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Nursing brain drain from India

DOI: 10.1186/1478-4491-7-5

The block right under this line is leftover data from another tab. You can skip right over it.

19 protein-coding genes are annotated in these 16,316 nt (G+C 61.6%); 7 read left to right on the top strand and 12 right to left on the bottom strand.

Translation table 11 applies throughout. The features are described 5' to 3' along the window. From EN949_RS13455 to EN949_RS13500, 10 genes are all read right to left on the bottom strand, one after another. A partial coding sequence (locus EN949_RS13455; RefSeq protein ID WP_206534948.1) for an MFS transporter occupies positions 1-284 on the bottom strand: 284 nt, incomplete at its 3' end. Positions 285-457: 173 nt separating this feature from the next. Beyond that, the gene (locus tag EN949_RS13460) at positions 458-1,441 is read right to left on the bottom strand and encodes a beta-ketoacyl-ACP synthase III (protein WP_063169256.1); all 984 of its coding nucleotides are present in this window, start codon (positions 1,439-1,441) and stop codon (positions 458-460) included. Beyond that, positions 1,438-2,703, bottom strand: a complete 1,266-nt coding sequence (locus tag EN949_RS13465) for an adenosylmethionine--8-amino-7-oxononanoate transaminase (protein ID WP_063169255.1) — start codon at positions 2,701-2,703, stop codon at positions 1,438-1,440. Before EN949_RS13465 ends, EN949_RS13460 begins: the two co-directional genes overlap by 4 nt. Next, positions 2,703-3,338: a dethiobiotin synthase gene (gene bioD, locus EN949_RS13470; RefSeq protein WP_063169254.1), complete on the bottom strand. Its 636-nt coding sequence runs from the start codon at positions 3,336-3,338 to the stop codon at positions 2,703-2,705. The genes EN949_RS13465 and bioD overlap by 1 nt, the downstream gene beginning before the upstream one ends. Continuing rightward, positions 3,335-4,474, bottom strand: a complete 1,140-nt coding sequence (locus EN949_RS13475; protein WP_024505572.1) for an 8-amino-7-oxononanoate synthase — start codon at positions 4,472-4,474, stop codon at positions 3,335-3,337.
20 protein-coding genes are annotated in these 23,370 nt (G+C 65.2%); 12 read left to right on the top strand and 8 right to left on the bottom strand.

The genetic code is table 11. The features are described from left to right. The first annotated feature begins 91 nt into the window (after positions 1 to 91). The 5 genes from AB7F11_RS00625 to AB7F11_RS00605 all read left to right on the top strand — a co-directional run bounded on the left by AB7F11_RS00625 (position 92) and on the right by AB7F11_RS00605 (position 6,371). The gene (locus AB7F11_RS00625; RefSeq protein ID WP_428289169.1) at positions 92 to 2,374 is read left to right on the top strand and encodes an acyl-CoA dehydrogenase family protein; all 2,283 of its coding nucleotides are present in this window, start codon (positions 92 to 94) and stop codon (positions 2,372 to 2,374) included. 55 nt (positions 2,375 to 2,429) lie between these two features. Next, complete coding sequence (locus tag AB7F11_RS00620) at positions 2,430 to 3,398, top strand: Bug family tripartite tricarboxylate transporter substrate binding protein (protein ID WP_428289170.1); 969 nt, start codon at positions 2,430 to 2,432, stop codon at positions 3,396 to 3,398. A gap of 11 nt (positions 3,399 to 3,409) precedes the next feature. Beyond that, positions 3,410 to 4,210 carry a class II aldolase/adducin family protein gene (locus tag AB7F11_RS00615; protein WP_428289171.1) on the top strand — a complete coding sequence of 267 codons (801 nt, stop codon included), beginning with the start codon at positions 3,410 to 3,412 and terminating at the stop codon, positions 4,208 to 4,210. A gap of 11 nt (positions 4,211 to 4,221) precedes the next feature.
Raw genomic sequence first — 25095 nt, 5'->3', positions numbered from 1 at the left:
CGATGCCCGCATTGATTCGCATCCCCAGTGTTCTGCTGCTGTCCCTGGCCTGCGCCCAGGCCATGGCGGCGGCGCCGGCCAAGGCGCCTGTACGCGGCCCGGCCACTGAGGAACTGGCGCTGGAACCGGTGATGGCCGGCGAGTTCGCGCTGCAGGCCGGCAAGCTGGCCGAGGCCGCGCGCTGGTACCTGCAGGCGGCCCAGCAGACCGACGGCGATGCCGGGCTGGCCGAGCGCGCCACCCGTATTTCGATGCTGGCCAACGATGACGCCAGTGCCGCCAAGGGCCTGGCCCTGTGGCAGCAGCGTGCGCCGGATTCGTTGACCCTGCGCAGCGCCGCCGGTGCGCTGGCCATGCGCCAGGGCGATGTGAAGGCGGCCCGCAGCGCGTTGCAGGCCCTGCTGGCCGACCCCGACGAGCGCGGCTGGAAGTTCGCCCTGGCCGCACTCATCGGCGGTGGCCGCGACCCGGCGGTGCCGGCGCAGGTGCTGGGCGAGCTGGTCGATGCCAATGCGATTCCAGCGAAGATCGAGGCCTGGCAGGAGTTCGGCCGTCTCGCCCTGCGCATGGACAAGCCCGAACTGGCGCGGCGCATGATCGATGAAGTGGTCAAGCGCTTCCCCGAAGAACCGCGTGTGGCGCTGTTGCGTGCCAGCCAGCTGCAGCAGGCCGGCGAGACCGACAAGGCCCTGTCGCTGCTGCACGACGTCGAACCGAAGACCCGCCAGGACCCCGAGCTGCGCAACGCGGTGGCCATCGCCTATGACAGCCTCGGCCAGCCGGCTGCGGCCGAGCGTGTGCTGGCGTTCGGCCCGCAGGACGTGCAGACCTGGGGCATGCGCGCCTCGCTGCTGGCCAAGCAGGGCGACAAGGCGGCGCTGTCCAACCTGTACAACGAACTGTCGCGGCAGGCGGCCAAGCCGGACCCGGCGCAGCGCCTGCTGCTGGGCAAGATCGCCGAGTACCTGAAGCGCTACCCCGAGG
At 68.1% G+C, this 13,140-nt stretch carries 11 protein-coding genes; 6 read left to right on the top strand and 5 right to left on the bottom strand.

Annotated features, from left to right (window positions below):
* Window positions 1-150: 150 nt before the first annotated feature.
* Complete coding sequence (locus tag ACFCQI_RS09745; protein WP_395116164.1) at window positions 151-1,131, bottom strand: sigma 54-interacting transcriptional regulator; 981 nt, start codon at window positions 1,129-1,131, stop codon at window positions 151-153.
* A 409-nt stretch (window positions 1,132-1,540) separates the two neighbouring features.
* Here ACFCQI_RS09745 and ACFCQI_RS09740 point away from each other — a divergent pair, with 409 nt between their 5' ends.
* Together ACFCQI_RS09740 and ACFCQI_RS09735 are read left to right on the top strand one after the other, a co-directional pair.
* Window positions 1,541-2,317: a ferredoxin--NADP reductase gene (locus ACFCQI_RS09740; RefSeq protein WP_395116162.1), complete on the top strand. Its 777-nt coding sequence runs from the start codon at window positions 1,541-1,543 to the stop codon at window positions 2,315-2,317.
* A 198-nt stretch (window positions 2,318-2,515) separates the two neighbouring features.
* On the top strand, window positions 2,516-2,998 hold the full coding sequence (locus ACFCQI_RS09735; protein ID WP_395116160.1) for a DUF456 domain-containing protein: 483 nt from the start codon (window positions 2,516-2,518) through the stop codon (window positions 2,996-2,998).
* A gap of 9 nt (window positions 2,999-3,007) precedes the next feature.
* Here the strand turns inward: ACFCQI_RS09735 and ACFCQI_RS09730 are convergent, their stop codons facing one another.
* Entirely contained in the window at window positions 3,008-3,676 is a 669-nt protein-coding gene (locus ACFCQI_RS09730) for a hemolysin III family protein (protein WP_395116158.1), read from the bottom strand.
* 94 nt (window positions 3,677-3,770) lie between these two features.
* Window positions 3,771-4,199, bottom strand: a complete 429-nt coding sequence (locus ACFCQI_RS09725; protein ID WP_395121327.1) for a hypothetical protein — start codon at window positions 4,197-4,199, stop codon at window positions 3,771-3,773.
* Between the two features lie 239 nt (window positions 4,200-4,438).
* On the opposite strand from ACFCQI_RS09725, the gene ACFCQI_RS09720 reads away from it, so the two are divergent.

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Migration of trained nurses from resource-poor countries to wealthier countries experiencing nursing shortages may exacerbate global health care inequities [1]. We wish to draw attention to the significant drain on India's nursing labour force due to "circular migration," using selected results from a recent survey.We administered anonymous written questionnaires to a convenience sample of 99 nurses at a private hospital (Malankara Orthodox Syrian Church Medical College) in Kerala, India, in September 2007. Study participants had a median age of 27 years (range 22 to 57) and 96% were female. In terms of educational background, 98% of respondents had obtained a three-year nursing diploma while 2% had a four-year bachelor's degree in nursing. Of note, 20% of respondents had worked abroad, for a median of six years (range 2 to 15 years). Career time spent outside India accounted for 145 person-years (19%) out of a total of 621 person-years of total work experience reported in the survey. The receiving countries were: Oman (n = 4), Saudi Arabia (11) and Singapore (1). Working abroad was associated with older age (median 38 years versus 26 years, p < 0.001), more work experience (median 16 years versus four years, p < 0.001), and nursing seniority (44% of charge nurses versus 11% of staff nurses had worked abroad, p = 0.004).With its high literacy rates and progressive education programmes, the state of Kerala trains a nursing workforce that is highly sought-after in the global labour market [2]. More than 50% of new nurse registrants in the United Kingdom in 2001 were from India, representing 0.21% of India's total nursing stock, and a comparable and increasing number of Indian nurses migrate to the United States of America annually [3]. The nursing workforce of Saudi Arabia, where most survey respondents had served a term abroad, is composed 83% to 95% of foreign nurses [4], many from South Asian countries [5].Previous authors have noted that the Eastern Mediterranean

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